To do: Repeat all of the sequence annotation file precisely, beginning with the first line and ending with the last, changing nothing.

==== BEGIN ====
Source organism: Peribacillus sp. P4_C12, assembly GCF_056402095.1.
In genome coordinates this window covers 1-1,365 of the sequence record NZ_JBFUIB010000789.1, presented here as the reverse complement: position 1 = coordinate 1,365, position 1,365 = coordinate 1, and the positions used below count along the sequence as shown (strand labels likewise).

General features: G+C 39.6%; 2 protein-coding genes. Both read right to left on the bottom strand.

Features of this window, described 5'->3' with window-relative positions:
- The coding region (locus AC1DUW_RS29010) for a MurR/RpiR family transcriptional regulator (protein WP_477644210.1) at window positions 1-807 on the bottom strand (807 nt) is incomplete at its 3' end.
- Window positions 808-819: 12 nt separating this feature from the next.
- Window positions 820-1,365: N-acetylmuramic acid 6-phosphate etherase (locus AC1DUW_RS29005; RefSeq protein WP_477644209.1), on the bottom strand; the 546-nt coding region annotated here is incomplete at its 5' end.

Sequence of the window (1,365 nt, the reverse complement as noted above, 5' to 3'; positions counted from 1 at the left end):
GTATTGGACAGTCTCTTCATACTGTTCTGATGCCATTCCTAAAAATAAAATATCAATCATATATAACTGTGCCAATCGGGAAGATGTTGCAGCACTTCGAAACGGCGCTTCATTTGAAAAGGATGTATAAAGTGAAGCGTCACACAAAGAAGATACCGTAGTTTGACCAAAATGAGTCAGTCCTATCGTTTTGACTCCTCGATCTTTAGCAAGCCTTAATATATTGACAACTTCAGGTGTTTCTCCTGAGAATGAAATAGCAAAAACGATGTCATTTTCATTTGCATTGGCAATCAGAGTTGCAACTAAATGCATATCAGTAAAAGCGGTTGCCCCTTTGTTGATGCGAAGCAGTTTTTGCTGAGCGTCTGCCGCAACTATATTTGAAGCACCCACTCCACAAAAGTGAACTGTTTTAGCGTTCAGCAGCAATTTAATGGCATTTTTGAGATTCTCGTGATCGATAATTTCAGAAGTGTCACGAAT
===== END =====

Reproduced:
Source organism: Peribacillus sp. P4_C12, assembly GCF_056402095.1.
In genome coordinates this window covers 1-1,365 of the sequence record NZ_JBFUIB010000789.1, presented here as the reverse complement: position 1 = coordinate 1,365, position 1,365 = coordinate 1, and the positions used below count along the sequence as shown (strand labels likewise).

General features: G+C 39.6%; 2 protein-coding genes. Both read right to left on the bottom strand.

Features of this window, described 5'->3' with window-relative positions:
- The coding region (locus AC1DUW_RS29010) for a MurR/RpiR family transcriptional regulator (protein WP_477644210.1) at window positions 1-807 on the bottom strand (807 nt) is incomplete at its 3' end.
- Window positions 808-819: 12 nt separating this feature from the next.
- Window positions 820-1,365: N-acetylmuramic acid 6-phosphate etherase (locus AC1DUW_RS29005; RefSeq protein WP_477644209.1), on the bottom strand; the 546-nt coding region annotated here is incomplete at its 5' end.

Sequence of the window (1,365 nt, the reverse complement as noted above, 5' to 3'; positions counted from 1 at the left end):
GTATTGGACAGTCTCTTCATACTGTTCTGATGCCATTCCTAAAAATAAAATATCAATCATATATAACTGTGCCAATCGGGAAGATGTTGCAGCACTTCGAAACGGCGCTTCATTTGAAAAGGATGTATAAAGTGAAGCGTCACACAAAGAAGATACCGTAGTTTGACCAAAATGAGTCAGTCCTATCGTTTTGACTCCTCGATCTTTAGCAAGCCTTAATATATTGACAACTTCAGGTGTTTCTCCTGAGAATGAAATAGCAAAAACGATGTCATTTTCATTTGCATTGGCAATCAGAGTTGCAACTAAATGCATATCAGTAAAAGCGGTTGCCCCTTTGTTGATGCGAAGCAGTTTTTGCTGAGCGTCTGCCGCAACTATATTTGAAGCACCCACTCCACAAAAGTGAACTGTTTTAGCGTTCAGCAGCAATTTAATGGCATTTTTGAGATTCTCGTGATCGATAATTTCAGAAGTGTCACGAAT